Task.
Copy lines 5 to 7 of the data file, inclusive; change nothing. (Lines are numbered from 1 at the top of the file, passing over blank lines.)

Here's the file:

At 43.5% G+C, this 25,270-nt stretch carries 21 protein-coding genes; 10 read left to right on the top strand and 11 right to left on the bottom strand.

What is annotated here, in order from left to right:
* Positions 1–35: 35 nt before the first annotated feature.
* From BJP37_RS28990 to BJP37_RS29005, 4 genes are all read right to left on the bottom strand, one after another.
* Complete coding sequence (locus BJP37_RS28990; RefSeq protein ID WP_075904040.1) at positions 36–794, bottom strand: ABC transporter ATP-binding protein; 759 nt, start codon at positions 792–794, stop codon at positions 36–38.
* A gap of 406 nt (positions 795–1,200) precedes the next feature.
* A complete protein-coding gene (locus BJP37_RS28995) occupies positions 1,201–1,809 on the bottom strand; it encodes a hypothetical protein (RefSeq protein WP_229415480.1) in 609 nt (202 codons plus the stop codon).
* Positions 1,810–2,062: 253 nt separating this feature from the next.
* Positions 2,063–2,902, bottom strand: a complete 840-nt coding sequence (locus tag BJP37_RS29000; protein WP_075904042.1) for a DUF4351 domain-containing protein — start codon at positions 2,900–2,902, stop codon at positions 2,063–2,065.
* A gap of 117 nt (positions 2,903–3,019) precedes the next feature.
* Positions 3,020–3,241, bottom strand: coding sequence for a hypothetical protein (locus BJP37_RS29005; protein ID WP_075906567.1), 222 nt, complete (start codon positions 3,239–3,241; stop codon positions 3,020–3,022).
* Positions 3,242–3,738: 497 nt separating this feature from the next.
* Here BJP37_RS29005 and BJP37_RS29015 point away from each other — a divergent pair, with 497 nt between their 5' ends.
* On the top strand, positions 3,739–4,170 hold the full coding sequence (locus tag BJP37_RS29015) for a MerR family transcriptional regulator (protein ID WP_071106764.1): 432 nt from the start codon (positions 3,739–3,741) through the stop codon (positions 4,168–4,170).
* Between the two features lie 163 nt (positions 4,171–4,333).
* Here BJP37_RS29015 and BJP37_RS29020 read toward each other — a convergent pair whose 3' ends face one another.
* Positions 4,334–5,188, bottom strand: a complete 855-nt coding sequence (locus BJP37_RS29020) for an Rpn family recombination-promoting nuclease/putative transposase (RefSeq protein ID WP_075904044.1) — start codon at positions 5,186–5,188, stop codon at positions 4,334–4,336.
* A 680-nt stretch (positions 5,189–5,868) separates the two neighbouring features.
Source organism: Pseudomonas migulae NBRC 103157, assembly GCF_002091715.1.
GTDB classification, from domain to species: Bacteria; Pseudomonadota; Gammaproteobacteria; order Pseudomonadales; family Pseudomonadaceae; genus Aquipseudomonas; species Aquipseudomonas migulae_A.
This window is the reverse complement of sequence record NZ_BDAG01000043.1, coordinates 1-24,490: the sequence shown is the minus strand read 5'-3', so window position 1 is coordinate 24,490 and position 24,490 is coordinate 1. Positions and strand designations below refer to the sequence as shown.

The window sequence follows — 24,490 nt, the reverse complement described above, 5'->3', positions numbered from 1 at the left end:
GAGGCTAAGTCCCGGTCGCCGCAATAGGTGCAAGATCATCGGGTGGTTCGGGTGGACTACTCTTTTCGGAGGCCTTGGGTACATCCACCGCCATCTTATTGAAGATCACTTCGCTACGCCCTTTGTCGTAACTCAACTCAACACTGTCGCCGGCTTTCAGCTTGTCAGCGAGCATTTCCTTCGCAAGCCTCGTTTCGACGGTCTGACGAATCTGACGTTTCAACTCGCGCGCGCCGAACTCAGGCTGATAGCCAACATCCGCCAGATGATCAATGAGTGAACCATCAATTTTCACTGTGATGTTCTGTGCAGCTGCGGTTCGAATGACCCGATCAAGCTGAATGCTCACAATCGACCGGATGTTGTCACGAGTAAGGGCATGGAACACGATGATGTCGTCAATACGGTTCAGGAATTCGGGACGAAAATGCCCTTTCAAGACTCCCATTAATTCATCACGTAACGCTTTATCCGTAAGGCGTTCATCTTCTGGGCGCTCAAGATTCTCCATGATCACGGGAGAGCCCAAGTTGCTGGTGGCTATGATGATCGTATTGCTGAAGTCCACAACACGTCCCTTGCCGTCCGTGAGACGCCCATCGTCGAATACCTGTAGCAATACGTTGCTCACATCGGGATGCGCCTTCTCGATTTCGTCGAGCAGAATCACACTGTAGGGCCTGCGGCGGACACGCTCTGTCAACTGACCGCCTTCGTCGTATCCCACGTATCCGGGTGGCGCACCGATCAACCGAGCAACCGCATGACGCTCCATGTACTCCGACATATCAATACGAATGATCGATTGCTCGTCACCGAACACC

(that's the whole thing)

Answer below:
* Complete coding sequence (locus BJP37_RS28990; RefSeq protein ID WP_075904040.1) at positions 36–794, bottom strand: ABC transporter ATP-binding protein; 759 nt, start codon at positions 792–794, stop codon at positions 36–38.
* A gap of 406 nt (positions 795–1,200) precedes the next feature.
* A complete protein-coding gene (locus BJP37_RS28995) occupies positions 1,201–1,809 on the bottom strand; it encodes a hypothetical protein (RefSeq protein WP_229415480.1) in 609 nt (202 codons plus the stop codon).